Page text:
French Open Postponed to Late September Because of Coronavirus

The French Open, one of the four Grand Slam tournaments that define success in tennis, will be postponed until September because of the coronavirus.

French Open organizers announced the decision on Tuesday in the midst of a wide lockdown in France aimed at limiting the spread of the virus.

The tournament, the premier clay-court event in the world, was scheduled to be played from May 24 to June 7. Tournament organizers said they have shifted those dates to September 20 to Oct. 4.

“The current confinement measures have made it impossible for us to continue with the dates as originally planned,” tournament officials said in a statement.

The shift puts the French Open after the United States Open, which had been the last Grand Slam tournament scheduled for 2020.

“We have made a difficult yet brave decision in this unprecedented situation, which has evolved greatly since last weekend,” Bernard Giudicelli, the president of the French Tennis Federation, said in a statement. “We are acting responsibly and must work together in the fight to ensure everybody’s health and safety.”

Concerns about the coronavirus continue to shut down major sporting events and have halted the professional tennis circuit. The men’s tour canceled all its events until the end of April. The women’s tour canceled all events until the beginning of May, and the French Open’s decision casts doubt on whether any clay-court events will be able to be held in May or June.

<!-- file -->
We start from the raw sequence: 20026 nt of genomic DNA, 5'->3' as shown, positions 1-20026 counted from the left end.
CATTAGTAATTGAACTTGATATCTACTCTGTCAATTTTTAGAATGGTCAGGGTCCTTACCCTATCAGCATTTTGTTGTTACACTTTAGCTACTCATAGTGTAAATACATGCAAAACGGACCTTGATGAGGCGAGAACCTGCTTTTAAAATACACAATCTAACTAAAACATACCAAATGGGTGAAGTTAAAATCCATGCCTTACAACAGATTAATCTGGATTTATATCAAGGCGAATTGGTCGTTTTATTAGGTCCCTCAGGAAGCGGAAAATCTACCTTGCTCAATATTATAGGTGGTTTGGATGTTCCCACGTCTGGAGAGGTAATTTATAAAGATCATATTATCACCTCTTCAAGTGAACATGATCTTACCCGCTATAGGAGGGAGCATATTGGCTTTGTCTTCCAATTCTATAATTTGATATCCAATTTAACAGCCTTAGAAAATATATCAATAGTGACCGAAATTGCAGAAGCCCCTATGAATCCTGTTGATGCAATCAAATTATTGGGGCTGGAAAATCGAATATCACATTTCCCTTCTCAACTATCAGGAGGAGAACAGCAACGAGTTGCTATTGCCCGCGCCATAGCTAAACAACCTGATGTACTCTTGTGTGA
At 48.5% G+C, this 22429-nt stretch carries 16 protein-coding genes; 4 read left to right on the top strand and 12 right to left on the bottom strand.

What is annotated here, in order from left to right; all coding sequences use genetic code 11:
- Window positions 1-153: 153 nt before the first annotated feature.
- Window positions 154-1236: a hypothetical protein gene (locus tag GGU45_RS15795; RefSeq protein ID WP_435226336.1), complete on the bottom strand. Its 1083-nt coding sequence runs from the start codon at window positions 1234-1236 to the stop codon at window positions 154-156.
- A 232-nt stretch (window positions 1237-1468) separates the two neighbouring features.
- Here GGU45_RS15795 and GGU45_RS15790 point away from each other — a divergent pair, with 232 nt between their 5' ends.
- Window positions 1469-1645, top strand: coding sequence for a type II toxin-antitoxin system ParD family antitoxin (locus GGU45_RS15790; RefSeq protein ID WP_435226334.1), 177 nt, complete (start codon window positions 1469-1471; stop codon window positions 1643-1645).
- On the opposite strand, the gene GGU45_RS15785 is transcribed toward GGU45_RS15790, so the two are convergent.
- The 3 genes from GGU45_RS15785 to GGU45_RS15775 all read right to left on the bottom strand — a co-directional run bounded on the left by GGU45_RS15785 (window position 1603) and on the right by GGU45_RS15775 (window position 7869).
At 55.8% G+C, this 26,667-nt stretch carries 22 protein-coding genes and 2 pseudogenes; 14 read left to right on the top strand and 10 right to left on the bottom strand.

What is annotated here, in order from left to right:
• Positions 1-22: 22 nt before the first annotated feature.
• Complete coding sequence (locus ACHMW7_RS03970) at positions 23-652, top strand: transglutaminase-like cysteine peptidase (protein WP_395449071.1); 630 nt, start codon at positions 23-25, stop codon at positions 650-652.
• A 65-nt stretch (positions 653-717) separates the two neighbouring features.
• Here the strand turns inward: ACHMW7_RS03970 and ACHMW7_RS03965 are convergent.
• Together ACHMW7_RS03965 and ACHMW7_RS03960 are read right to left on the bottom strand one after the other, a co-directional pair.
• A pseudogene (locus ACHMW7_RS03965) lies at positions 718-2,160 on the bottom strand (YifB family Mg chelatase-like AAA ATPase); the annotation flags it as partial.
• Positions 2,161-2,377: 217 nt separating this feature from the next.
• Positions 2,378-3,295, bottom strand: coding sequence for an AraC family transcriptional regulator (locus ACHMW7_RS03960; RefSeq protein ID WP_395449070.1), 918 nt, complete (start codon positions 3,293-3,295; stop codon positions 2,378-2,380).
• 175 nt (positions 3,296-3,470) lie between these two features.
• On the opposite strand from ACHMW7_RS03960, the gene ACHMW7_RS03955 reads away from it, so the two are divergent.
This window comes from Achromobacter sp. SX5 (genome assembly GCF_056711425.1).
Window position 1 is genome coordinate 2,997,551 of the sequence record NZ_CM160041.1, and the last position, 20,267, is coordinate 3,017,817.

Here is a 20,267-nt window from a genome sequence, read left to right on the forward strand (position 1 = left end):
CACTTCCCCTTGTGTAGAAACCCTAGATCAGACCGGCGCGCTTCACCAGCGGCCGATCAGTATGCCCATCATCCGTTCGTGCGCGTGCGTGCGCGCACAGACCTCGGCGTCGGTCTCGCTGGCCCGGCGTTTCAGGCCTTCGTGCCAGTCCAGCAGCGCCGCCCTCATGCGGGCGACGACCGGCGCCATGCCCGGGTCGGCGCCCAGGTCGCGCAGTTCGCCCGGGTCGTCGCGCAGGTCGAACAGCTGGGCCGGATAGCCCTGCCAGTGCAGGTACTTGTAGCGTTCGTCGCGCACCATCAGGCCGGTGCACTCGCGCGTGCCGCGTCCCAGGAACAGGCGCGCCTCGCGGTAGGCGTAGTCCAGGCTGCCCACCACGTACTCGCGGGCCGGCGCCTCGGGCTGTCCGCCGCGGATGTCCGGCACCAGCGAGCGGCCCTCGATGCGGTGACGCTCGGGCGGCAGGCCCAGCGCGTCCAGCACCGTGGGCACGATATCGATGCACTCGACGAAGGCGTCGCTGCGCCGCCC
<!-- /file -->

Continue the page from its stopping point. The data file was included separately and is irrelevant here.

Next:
Though it’s unclear when any major sporting events will be able to return, Wimbledon is the next Grand Slam tournament, scheduled from June 29 to July 12. It is followed by the U.S. Open from Aug. 24 to Sept. 13.

If things stay as currently scheduled, the French Open would begin just six days after the U.S. Open men’s final: a historically quick turnaround between major tournaments and a particularly challenging one because of the change in surfaces.

The U.S. Open is played on hardcourts while the French Open is contested on red clay, which requires different footwork and tactics. Players generally make a more gradual transition to each surface.

But French Open organizers were intent on preserving this year’s edition of their tournament after investing heavily in expansion and renovation in the last several years. This is to be the first year of use for the new retractable roof over the main court, the Philippe Chatrier Court, which will allow for night sessions and play during rain.

“The French Tennis Federation was keen to maintain the 2020 tournament,” organizers said in a statement.

The French Open announced that any tickets already purchased would be refunded or be permitted to be exchanged, though it did not offer specifics on how that would take place.

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